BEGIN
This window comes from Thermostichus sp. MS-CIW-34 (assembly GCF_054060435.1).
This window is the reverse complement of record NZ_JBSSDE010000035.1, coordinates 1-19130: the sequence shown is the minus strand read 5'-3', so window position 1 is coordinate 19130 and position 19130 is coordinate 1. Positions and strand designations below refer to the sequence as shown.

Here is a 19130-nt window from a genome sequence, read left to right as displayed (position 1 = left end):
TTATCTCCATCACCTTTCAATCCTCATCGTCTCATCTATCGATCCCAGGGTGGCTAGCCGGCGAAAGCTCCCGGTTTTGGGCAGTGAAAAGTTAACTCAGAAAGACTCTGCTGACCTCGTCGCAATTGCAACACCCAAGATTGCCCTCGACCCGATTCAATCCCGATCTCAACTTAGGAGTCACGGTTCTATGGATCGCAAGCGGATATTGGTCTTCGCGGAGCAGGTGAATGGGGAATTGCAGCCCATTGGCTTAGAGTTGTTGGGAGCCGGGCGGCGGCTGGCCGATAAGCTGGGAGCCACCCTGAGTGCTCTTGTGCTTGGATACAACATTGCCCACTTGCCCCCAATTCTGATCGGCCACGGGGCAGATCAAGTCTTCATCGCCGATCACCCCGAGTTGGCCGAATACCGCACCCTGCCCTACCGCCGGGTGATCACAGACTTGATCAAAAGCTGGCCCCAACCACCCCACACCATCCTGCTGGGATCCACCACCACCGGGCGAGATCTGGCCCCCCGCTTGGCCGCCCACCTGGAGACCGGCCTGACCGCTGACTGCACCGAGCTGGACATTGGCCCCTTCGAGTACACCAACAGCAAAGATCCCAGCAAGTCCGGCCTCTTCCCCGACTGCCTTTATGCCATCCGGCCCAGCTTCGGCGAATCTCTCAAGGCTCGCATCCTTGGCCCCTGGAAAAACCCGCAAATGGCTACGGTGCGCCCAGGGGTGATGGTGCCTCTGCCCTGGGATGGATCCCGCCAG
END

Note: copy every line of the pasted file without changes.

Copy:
This window comes from Thermostichus sp. MS-CIW-34 (assembly GCF_054060435.1).
This window is the reverse complement of record NZ_JBSSDE010000035.1, coordinates 1-19130: the sequence shown is the minus strand read 5'-3', so window position 1 is coordinate 19130 and position 19130 is coordinate 1. Positions and strand designations below refer to the sequence as shown.

Here is a 19130-nt window from a genome sequence, read left to right as displayed (position 1 = left end):
TTATCTCCATCACCTTTCAATCCTCATCGTCTCATCTATCGATCCCAGGGTGGCTAGCCGGCGAAAGCTCCCGGTTTTGGGCAGTGAAAAGTTAACTCAGAAAGACTCTGCTGACCTCGTCGCAATTGCAACACCCAAGATTGCCCTCGACCCGATTCAATCCCGATCTCAACTTAGGAGTCACGGTTCTATGGATCGCAAGCGGATATTGGTCTTCGCGGAGCAGGTGAATGGGGAATTGCAGCCCATTGGCTTAGAGTTGTTGGGAGCCGGGCGGCGGCTGGCCGATAAGCTGGGAGCCACCCTGAGTGCTCTTGTGCTTGGATACAACATTGCCCACTTGCCCCCAATTCTGATCGGCCACGGGGCAGATCAAGTCTTCATCGCCGATCACCCCGAGTTGGCCGAATACCGCACCCTGCCCTACCGCCGGGTGATCACAGACTTGATCAAAAGCTGGCCCCAACCACCCCACACCATCCTGCTGGGATCCACCACCACCGGGCGAGATCTGGCCCCCCGCTTGGCCGCCCACCTGGAGACCGGCCTGACCGCTGACTGCACCGAGCTGGACATTGGCCCCTTCGAGTACACCAACAGCAAAGATCCCAGCAAGTCCGGCCTCTTCCCCGACTGCCTTTATGCCATCCGGCCCAGCTTCGGCGAATCTCTCAAGGCTCGCATCCTTGGCCCCTGGAAAAACCCGCAAATGGCTACGGTGCGCCCAGGGGTGATGGTGCCTCTGCCCTGGGATGGATCCCGCCAG